11 | HOW DOES THE MAF HAVE AN IMPACT? (I) Identifies neglected policy areas-Uganda addressed women’s right to reproductive health choices; Armenia identified high interest rates on loans to women entrepreneurs Prioritizes within existing investment plans – Togo’s Agriculture Sector Investment Plan was reoriented to address rural poverty Promotes working across silos – Cambodia’s plan brings together tourism, trade, agriculture ministries for the economic empowerment of women; Burkina Faso links energy access to rural livelihoods Helps implement laws, roadmaps and policies – Niger’s MAF plan on hunger helps operationalize the Government’s ‘3N’ food security strategy in a holistic fashion 11

12 | HOW DOES THE MAF HAVE AN IMPACT? (II) Addresses inequalities – Colombia’s Plans at the local level improved economic opportunities for women (e.g. Nariño, Cartagena) Forges new partnerships - Cambodia and Costa Rica partnered with the private sector for job creation among vulnerable groups Mobilizes Resources- EU MDG Fund to support MAF Action Plans; Korea’s MDG trust fund; Niger’s commitment of domestic budgetary resources ($30 million) Helps align international partner programmes (JICA; Korea’s MDG trust fund; Chief Executives Board of UN and World Bank) 12

13 |  Catalytic financing and support Completing the unfinished business – addressing off-track goals, building inclusivity Finding easy-to-adapt solutions to common bottlenecks Promoting synergies – connecting global to country (CEB, SG’s initiatives)  Learning from those going beyond the existing agenda Geographic inequalities (Colombia), population disparities (Cambodia, Costa Rica), Non-Communicable Diseases (Tonga)  Incorporating sustainability constraints/opportunities Action plans for poverty and hunger in fragile contexts make a beginning  Anchoring in appropriate domestic institutions National vision statements outline priorities Roles of planning and finance ministries – integrating, and working across silos when needed Academia, other CSOs for advocacy and assessments  Using data to guide implementation Strengthening national capacity for obtaining and using policy relevant information TO 2015 AND BEYOND: LESSONS FROM THE MAF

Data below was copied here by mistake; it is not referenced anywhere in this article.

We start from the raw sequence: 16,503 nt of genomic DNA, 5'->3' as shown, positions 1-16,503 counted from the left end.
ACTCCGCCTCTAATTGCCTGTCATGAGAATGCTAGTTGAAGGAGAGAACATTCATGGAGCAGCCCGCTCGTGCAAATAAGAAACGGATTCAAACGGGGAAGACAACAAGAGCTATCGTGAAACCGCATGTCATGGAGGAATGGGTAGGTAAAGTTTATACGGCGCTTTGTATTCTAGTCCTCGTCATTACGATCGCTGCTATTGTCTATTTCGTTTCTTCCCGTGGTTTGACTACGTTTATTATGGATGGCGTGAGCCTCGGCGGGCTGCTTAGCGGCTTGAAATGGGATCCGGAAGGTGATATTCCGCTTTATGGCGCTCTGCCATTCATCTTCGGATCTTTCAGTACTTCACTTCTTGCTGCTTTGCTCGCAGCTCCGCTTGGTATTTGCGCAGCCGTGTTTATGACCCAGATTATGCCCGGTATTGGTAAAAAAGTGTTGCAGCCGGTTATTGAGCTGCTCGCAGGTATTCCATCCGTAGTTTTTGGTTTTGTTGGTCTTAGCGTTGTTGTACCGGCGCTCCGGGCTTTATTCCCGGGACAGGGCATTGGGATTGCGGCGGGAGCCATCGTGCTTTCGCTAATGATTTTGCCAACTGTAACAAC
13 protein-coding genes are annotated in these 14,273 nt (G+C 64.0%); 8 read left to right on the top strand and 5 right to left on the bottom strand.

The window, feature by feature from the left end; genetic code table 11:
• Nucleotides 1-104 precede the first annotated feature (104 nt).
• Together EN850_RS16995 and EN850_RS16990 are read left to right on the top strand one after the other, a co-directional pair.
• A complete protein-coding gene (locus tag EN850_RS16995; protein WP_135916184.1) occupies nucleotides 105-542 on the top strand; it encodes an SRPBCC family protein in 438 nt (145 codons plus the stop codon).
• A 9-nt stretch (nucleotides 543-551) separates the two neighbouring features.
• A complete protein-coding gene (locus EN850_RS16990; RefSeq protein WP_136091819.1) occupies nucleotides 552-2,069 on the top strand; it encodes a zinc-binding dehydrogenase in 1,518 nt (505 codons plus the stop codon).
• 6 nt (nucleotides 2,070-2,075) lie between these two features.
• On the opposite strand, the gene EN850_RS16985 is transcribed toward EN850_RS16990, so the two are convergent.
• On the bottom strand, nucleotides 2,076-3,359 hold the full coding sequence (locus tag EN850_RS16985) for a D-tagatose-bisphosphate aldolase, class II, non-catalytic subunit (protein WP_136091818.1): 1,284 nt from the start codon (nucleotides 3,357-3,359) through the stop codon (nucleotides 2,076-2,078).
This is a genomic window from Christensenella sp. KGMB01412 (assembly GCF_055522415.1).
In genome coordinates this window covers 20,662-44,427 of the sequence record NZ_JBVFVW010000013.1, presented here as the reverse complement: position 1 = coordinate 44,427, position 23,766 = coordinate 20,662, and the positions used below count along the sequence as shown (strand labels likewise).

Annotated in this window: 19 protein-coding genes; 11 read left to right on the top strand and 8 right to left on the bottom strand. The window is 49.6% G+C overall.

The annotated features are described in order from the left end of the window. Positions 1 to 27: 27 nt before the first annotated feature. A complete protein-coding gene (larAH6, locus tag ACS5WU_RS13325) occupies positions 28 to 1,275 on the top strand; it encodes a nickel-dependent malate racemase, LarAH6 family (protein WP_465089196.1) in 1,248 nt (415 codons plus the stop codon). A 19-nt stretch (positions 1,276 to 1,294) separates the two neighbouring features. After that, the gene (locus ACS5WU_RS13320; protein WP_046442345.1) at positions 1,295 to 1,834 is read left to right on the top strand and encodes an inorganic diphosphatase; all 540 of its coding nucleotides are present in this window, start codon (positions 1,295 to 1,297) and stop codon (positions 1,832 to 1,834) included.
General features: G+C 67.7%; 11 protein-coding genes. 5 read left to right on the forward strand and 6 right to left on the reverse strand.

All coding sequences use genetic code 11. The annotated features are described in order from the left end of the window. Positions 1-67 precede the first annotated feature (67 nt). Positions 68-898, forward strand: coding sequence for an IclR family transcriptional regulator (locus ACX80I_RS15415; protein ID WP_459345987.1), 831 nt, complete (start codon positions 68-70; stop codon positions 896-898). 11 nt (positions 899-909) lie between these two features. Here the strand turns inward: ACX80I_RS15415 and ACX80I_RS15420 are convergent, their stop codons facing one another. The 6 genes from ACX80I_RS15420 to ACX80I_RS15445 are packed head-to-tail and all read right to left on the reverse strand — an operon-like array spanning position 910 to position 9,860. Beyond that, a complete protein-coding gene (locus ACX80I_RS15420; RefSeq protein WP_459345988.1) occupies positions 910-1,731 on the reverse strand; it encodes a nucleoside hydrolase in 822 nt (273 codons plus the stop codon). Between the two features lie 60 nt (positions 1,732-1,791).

14 14 © United Nations Development Programme Thank You

15 |  MDG acceleration Focusing on the most off-track and hardest to reach, e.g. maternal health Inclusivity and accessibility for all - the most vulnerable and disadvantaged Countries in special circumstances, e.g. LDCs, Africa, humanitarian crises Approaches that have cross-cutting and multiplier effects across MDGs, e.g. the empowerment of girls and women  Global partnership for development Mobilization and effective use of all resources: public, private, domestic, international Delivering on all existing commitments including the target of 0.7% of GNI as ODA  Looking forward Post-2015 agenda - build on foundations laid by the MDGs, complete unfinished business, and respond to new challenges Poverty eradication and sustainable development in a coherent manner Negotiations launched at 2014 GA, and new agenda adopted at 2015 summit SPECIAL EVENT ON THE MDGs